Islamophobia is not new to America but the single-story that Islam is a violent religion and all Muslims are terrorists has been a prevalent issue in the United States for over a decade now. Islamophobia is the fear of the Islamic faith and those who follow it, Muslims. It is an irrational fear that brings about prejudice and distrust for all Muslims one may come across. There are about 1.8 billion Muslims in the world and there are an estimated 3.45 million of those living in America. This single story has brought forth a spike in hate crimes, inequality, changes to public policies and law, negative formal and informal sanctions, as well as some suppression of Muslim identities.
How did this story become ‘a thing?’ What is the function of the story? How does this story fit in with other social processes/ structures? Etc. The story has ties to the early days of America. Most notably the story is perpetuated by the 9/11 attack. It functions to keep manufacturing the fear of Muslims and drive political decisions.
Explore its impact on identity, perceptions of others, social relations, and social institutions: How does the story affect people’s sense of self? How does it affect the way we understand each other? How does it affect contemporary social relations? How does it contribute to the perpetuation of inequality in society? How has it become institutionalized? Who tells the story and who hears it? This single story has affected the way many see Muslim people in America, even at first glance. Those who believe in this stereotype have a tainted perception of every Muslim they meet. Often times, they misidentify Arab people as a Muslim, when in fact not all Arabs are Muslims and not all Muslims are Arab. When the term “Muslim” is applied (particularly in Western discourses), it often overshadows racial, ethnic or national elements of an individual’s identity (Sadek, 2017). After 9/11 many Muslims or perceived to be Muslim were targeted. There became an extreme distrust for those who practice Islam. Along with physical violence and verbal abuse, many Muslims experienced inequality in the workplace by losing their jobs or was refused from any prospective jobs. One look at a name like “Mohammed” and they were no longer a candidate. Some Muslim’s sense of self became conflicted, they know their religion teaches peace so how can they be labeled a terrorist? To ease their perceived place in society some took to changing their names or not wearing their Hijabs. It disproportionately impacts those visibly identifiable as Muslims, such as women who wear scarves and people who are often mistaken for Muslims, such as Sikh men who wear turbans.
Formal sanctions came after 9/11 as air travel security transformed with stricter rules and regulations. Air safety is a positive outcome but there were negative implications for those who are perceived to be Muslim as they, for example, experienced racial and religious profiling and subjection to extra security checks. To avoid such incidents internal surveillance-panopticism becomes apart of their flying routine.
The media has done a lot in the continuation of this single story. In American TV shows and movies, the role of a terrorist is constantly portrayed by Middle Easterners with little other roles cast portraying them in another character. The portrayal of non-white non-christian in our films and media are constantly a discussion for debate. Stereotypes are heavily used with minorities and therefore further perpetuate single stories like the one of Muslims since the film has a hand in swaying the general public’s view. In terms of public reporting in the news.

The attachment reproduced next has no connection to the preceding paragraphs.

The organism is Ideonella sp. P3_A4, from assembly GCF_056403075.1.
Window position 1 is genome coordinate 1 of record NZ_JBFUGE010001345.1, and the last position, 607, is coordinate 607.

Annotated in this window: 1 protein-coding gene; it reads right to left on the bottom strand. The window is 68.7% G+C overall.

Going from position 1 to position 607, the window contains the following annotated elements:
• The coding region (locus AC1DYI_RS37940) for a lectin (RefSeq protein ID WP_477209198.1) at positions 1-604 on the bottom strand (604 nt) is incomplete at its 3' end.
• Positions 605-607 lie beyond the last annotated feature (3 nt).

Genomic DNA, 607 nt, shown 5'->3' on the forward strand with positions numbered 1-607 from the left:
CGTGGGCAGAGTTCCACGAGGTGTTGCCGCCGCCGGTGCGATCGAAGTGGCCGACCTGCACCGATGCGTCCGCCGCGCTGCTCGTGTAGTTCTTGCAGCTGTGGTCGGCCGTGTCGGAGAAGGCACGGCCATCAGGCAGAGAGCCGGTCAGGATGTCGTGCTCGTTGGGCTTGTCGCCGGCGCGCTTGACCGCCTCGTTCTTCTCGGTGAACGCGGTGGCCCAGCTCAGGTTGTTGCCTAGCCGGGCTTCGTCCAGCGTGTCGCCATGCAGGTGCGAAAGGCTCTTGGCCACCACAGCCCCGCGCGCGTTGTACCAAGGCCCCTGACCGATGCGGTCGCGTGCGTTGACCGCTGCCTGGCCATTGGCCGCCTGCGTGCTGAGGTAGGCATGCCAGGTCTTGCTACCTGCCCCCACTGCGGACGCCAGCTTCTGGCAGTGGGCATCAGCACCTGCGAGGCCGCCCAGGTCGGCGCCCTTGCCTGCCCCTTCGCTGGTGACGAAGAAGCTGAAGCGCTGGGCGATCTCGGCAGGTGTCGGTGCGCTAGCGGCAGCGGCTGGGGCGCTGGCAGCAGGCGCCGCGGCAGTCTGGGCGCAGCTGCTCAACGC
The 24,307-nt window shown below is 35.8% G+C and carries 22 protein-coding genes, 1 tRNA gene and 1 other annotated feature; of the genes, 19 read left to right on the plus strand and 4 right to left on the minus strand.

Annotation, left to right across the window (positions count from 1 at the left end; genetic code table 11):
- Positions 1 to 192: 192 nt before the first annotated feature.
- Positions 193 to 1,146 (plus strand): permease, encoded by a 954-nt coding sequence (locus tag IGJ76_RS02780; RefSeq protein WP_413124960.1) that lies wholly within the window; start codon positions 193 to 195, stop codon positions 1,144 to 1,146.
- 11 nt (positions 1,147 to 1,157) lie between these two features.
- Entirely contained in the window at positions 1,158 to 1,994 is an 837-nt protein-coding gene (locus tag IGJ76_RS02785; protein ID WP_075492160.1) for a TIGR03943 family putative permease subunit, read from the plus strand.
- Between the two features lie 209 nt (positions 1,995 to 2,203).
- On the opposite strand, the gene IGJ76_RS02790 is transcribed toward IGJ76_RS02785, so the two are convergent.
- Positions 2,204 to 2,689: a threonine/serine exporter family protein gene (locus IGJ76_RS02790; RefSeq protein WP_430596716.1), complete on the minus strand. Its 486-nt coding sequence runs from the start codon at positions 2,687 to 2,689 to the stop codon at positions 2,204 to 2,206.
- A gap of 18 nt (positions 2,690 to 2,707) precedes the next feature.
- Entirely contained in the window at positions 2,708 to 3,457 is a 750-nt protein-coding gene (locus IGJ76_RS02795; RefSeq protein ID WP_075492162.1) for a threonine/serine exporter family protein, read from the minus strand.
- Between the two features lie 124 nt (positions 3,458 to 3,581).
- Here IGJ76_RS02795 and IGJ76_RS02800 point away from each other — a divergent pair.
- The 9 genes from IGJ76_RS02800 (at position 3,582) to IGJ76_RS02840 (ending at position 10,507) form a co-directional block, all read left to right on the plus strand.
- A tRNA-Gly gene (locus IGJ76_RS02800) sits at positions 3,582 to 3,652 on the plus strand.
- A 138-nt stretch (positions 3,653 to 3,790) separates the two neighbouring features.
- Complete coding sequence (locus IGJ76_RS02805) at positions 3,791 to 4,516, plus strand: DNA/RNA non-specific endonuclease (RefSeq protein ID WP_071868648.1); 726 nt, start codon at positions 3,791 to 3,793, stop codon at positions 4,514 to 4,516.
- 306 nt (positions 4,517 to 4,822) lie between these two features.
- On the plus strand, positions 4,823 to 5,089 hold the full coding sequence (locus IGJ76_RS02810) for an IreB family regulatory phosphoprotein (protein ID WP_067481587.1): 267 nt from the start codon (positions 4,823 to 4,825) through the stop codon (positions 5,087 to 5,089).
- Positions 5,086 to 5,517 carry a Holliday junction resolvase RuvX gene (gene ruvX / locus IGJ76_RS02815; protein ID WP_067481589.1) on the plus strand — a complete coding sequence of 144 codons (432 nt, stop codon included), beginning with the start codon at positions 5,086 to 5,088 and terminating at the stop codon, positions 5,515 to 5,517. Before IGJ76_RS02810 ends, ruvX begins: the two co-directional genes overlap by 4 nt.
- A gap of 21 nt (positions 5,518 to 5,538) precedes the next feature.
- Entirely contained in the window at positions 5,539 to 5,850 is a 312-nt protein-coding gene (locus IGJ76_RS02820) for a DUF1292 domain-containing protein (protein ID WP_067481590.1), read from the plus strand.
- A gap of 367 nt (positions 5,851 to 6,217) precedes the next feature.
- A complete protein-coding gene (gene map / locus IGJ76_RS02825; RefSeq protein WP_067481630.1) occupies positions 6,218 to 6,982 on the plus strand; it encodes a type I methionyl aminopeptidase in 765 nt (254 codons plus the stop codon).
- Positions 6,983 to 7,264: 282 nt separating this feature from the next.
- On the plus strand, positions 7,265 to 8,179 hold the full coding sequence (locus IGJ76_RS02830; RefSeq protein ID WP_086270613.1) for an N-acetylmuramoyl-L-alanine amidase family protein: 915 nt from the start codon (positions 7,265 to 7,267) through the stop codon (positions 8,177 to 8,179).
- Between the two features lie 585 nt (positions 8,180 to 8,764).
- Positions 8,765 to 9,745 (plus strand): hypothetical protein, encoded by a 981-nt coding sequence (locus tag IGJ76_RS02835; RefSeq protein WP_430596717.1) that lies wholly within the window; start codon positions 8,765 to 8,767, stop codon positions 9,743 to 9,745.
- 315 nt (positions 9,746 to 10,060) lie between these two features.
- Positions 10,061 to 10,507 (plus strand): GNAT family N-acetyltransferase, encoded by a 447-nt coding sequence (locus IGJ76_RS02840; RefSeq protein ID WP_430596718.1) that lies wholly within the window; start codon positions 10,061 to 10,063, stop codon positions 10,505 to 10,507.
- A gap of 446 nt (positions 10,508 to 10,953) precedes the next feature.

The counter-narrative to this single story is that Islam is a religion of peace. In fact, “salam” is the Arabic word for peace from which Islam is derived from. These violent extremists that become the forefront speakers for this religion are not viewed as real Muslims by those who follow the teachings of peace and tolerance of Allah. When you hear these counter-narratives, you see how a comparatively small group of people have strayed from their faith, convincing themselves that the manipulated version of their beliefs justifies their own agenda. You begin to see how the extremist’s actions have been used by our nation to stir the political environment with the corresponding lands. Behind this anti-Islam lens are scare tactics that invoke fear which tremendously influences foreign policy.
Through education of understanding and tolerance of other people’s religions, I believe we can be one step closer to changing single stories like these. Researchers contend automatic attitudes and beliefs can develop toward a social group after repeated exposure to evaluative attributes associated with the group (Devine, 1989; Park, Felix, & Lee, 2007). A moment of self-reflection to analyze your own lens can help to become aware of microaggressions. On a broader scale, less media influence can greatly scale back negative perceptions. Consecutively, voting for political officials without strong bias would keep the uprise of anti-muslim supporters to a minimum. It’s important to implement leaders who won’t give perpetrators of the single-story a cry of encouragement. In our time, both war and peace are more expensive, more destructive, and more violent than they have ever been before (Köylü *, 2004). These single stories are damaging to everyone, those who tell them, and those who hear them.
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